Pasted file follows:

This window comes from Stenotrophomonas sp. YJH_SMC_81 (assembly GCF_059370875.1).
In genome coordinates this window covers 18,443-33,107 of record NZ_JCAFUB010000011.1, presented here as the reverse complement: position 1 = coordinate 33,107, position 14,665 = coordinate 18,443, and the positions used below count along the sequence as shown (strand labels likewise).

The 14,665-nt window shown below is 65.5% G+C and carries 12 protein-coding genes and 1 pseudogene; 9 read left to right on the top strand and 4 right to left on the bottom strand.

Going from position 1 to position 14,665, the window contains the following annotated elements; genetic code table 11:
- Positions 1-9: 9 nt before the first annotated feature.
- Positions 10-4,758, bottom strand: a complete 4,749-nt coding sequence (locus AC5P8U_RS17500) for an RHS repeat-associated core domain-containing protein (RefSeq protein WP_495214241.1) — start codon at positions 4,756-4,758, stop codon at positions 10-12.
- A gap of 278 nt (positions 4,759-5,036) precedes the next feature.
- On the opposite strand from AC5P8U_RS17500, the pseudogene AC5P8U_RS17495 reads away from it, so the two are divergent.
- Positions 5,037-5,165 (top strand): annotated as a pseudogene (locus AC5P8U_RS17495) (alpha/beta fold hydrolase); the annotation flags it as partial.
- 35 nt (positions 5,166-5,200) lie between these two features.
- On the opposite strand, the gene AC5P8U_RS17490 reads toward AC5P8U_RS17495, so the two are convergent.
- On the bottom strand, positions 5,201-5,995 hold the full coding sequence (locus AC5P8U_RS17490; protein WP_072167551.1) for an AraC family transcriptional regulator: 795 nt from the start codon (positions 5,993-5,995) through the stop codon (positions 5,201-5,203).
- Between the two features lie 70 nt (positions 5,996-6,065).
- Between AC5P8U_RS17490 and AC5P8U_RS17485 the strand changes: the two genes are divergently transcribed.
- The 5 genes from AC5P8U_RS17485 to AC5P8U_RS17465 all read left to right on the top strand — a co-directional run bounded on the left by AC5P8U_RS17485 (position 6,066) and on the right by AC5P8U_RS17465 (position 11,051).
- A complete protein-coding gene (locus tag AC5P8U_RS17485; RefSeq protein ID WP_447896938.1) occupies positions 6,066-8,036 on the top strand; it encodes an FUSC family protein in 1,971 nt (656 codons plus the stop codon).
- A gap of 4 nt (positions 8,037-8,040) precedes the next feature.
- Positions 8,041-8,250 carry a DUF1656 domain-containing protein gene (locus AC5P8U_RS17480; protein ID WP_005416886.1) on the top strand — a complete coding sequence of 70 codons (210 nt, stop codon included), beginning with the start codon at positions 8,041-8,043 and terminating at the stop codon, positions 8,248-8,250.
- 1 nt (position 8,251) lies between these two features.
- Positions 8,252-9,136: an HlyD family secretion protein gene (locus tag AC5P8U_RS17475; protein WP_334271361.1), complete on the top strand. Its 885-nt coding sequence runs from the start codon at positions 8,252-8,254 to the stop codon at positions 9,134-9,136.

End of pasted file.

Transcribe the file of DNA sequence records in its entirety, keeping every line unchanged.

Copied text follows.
This window comes from Stenotrophomonas sp. YJH_SMC_81 (assembly GCF_059370875.1).
In genome coordinates this window covers 18,443-33,107 of record NZ_JCAFUB010000011.1, presented here as the reverse complement: position 1 = coordinate 33,107, position 14,665 = coordinate 18,443, and the positions used below count along the sequence as shown (strand labels likewise).

The 14,665-nt window shown below is 65.5% G+C and carries 12 protein-coding genes and 1 pseudogene; 9 read left to right on the top strand and 4 right to left on the bottom strand.

Going from position 1 to position 14,665, the window contains the following annotated elements; genetic code table 11:
- Positions 1-9: 9 nt before the first annotated feature.
- Positions 10-4,758, bottom strand: a complete 4,749-nt coding sequence (locus AC5P8U_RS17500) for an RHS repeat-associated core domain-containing protein (RefSeq protein WP_495214241.1) — start codon at positions 4,756-4,758, stop codon at positions 10-12.
- A gap of 278 nt (positions 4,759-5,036) precedes the next feature.
- On the opposite strand from AC5P8U_RS17500, the pseudogene AC5P8U_RS17495 reads away from it, so the two are divergent.
- Positions 5,037-5,165 (top strand): annotated as a pseudogene (locus AC5P8U_RS17495) (alpha/beta fold hydrolase); the annotation flags it as partial.
- 35 nt (positions 5,166-5,200) lie between these two features.
- On the opposite strand, the gene AC5P8U_RS17490 reads toward AC5P8U_RS17495, so the two are convergent.
- On the bottom strand, positions 5,201-5,995 hold the full coding sequence (locus AC5P8U_RS17490; protein WP_072167551.1) for an AraC family transcriptional regulator: 795 nt from the start codon (positions 5,993-5,995) through the stop codon (positions 5,201-5,203).
- Between the two features lie 70 nt (positions 5,996-6,065).
- Between AC5P8U_RS17490 and AC5P8U_RS17485 the strand changes: the two genes are divergently transcribed.
- The 5 genes from AC5P8U_RS17485 to AC5P8U_RS17465 all read left to right on the top strand — a co-directional run bounded on the left by AC5P8U_RS17485 (position 6,066) and on the right by AC5P8U_RS17465 (position 11,051).
- A complete protein-coding gene (locus tag AC5P8U_RS17485; RefSeq protein ID WP_447896938.1) occupies positions 6,066-8,036 on the top strand; it encodes an FUSC family protein in 1,971 nt (656 codons plus the stop codon).
- A gap of 4 nt (positions 8,037-8,040) precedes the next feature.
- Positions 8,041-8,250 carry a DUF1656 domain-containing protein gene (locus AC5P8U_RS17480; protein ID WP_005416886.1) on the top strand — a complete coding sequence of 70 codons (210 nt, stop codon included), beginning with the start codon at positions 8,041-8,043 and terminating at the stop codon, positions 8,248-8,250.
- 1 nt (position 8,251) lies between these two features.
- Positions 8,252-9,136: an HlyD family secretion protein gene (locus tag AC5P8U_RS17475; protein WP_334271361.1), complete on the top strand. Its 885-nt coding sequence runs from the start codon at positions 8,252-8,254 to the stop codon at positions 9,134-9,136.